Mark Udall's piece is full of warnings about irresponsible oil shale development, but leaves only the vaguest of hints of what he thinks needs to be done in moving forward.
In one place, Mark Udall writes:
Put plain and simple: We still don’t really know how to develop oil shale in a way that makes economic sense and in a way that protects scarce water resources.Classic doublespeak. It will be harder for oil shale extraction to make "economic sense" when environmental interests, to whom Mark Udall is beholden, press for additional unreasonable regulations that will make the already challenging process costlier. Udall also has advocated a one-year moratorium on oil shale recovery.
And if we don’t want to send the Western Slope into another economic crash, we’d better figure that out before we try to kick-start another crash program.
The fact that Mark Udall neglected to mention Royal Dutch Shell's Mahogany Ridge Project may speak louder than anything he actually wrote:
But a new technology has emerged that may begin to tap theRecognizing this reality and others,
oil shale's potential. Royal Dutch Shell, in fact, has recently completed a demonstration project (The Mahogany Ridge project) in which it produced 1,400 barrels of oil from shale in the ground, without mining the shale at all.
Instead, Shell utilized a process called "in situ" mining, which heats the shale while it's still in the ground, to the point where the oil leaches from the rock.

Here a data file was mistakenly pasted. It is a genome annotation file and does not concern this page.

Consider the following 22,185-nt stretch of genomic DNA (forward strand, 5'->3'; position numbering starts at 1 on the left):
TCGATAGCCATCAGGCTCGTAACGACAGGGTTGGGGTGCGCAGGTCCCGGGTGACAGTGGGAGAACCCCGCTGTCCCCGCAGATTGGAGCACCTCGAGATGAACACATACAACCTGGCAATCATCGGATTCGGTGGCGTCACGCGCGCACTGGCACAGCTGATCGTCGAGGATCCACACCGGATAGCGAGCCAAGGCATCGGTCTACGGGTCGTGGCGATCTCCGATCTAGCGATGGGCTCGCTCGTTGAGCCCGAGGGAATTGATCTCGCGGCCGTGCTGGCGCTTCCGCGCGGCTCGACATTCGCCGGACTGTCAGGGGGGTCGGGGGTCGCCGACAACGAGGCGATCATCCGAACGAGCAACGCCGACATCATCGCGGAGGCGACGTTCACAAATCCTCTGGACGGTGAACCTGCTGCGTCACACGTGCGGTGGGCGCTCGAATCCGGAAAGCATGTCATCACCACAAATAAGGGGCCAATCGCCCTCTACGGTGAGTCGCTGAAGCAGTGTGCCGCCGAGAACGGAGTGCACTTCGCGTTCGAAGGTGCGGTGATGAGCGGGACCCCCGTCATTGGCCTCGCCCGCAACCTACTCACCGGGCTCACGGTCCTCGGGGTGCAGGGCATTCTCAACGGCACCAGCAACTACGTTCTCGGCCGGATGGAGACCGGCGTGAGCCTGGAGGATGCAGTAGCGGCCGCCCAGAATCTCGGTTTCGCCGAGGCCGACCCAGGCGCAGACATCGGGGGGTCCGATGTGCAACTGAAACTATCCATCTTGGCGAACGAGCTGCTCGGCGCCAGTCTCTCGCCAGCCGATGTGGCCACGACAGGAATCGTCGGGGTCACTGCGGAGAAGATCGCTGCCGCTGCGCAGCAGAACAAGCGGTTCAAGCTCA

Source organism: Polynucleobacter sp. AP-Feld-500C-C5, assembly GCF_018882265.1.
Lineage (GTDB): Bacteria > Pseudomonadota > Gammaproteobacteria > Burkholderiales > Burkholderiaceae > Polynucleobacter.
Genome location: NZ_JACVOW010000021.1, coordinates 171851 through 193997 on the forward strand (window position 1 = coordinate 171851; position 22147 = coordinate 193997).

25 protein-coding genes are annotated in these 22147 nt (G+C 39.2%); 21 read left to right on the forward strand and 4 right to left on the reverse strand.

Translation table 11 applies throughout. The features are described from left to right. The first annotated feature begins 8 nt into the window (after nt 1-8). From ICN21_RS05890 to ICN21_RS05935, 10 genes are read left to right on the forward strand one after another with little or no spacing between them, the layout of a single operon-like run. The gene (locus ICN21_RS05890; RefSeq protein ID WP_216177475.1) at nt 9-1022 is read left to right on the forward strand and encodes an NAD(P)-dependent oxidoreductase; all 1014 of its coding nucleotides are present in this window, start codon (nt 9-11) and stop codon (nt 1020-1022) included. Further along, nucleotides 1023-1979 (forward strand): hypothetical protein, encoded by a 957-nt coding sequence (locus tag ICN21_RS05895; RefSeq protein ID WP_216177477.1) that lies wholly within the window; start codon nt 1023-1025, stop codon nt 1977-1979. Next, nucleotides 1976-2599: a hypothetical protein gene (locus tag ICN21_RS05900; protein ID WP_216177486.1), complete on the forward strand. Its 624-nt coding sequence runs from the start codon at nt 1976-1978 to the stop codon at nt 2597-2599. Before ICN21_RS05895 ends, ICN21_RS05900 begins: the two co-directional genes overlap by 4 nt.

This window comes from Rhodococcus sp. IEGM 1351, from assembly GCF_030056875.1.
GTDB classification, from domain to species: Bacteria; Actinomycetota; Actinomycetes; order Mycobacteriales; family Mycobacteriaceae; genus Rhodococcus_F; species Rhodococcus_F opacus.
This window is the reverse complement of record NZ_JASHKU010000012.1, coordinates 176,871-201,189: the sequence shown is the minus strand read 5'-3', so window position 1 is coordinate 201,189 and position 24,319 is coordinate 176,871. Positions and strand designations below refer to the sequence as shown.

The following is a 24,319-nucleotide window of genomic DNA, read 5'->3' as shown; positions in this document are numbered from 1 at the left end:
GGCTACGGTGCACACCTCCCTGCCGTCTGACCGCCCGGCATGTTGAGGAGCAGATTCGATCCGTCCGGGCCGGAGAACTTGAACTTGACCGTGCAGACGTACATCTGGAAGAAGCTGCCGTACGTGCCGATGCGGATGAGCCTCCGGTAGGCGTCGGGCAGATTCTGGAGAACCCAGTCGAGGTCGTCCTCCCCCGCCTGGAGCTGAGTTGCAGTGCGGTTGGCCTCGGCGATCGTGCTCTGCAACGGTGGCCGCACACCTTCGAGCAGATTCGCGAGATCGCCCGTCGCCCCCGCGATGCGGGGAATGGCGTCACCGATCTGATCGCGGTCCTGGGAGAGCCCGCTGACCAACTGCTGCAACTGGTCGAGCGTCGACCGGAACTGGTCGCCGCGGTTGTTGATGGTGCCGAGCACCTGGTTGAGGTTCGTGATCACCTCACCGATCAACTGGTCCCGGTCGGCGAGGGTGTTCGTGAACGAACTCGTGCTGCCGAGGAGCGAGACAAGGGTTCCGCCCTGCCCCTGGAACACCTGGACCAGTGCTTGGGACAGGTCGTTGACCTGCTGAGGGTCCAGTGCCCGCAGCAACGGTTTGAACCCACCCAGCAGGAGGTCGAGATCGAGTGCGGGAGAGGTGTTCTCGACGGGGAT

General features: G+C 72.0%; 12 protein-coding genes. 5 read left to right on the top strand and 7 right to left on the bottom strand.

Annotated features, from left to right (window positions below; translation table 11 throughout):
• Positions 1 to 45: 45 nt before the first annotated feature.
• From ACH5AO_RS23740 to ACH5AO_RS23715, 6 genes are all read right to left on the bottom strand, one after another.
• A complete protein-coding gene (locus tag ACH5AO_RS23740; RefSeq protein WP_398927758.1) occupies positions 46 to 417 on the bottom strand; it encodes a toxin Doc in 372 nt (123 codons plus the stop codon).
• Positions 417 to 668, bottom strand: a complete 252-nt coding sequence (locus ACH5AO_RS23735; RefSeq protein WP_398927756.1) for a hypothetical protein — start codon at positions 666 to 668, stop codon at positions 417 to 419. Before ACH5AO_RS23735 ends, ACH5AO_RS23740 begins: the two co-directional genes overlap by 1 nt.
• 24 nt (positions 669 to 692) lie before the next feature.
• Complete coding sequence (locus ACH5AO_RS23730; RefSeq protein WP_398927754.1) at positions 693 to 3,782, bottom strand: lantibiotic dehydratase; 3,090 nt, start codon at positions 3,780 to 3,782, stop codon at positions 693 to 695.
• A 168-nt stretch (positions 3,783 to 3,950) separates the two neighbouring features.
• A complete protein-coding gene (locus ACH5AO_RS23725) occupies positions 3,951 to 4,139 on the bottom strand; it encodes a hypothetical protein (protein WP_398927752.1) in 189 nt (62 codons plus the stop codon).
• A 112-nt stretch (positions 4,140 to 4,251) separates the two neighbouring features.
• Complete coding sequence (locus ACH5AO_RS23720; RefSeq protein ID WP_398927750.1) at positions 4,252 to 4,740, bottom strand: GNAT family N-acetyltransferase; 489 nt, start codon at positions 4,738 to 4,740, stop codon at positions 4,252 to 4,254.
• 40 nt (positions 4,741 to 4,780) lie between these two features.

Bob Schaffer's piece is full of faith in American ingenuity. His approach to energy policy is comprehensive:
We should offer more incentives to grow a more robust renewable energy sector. We should hold out incentives for unconventional technologies such as oil-shale, oil sands and others. We should expand other clean-energy opportunities such as nuclear and geothermal.Bob Schaffer's strategy for oil shale is reasonable and balanced. Among other things, he recognizes that energy companies have made dramatic technological advancements in oil shale extraction that respect the environment.
As MSNBC has reported, even Democrat Governor Bill Ritter has spoken out clearly about the promised benefits of oil shale extraction: "If we go forward with oil shale, it could be the biggest commercial development in the history of the state of Colorado."
Despite using the rhetoric of responsibility, Mark Udall's energy obstructionism represents irresponsible behavior. Bob Schaffer's plan respects the environment but gives incentive to speed a process that can give a huge boost to America's energy supply and a major boon to Colorado's economy.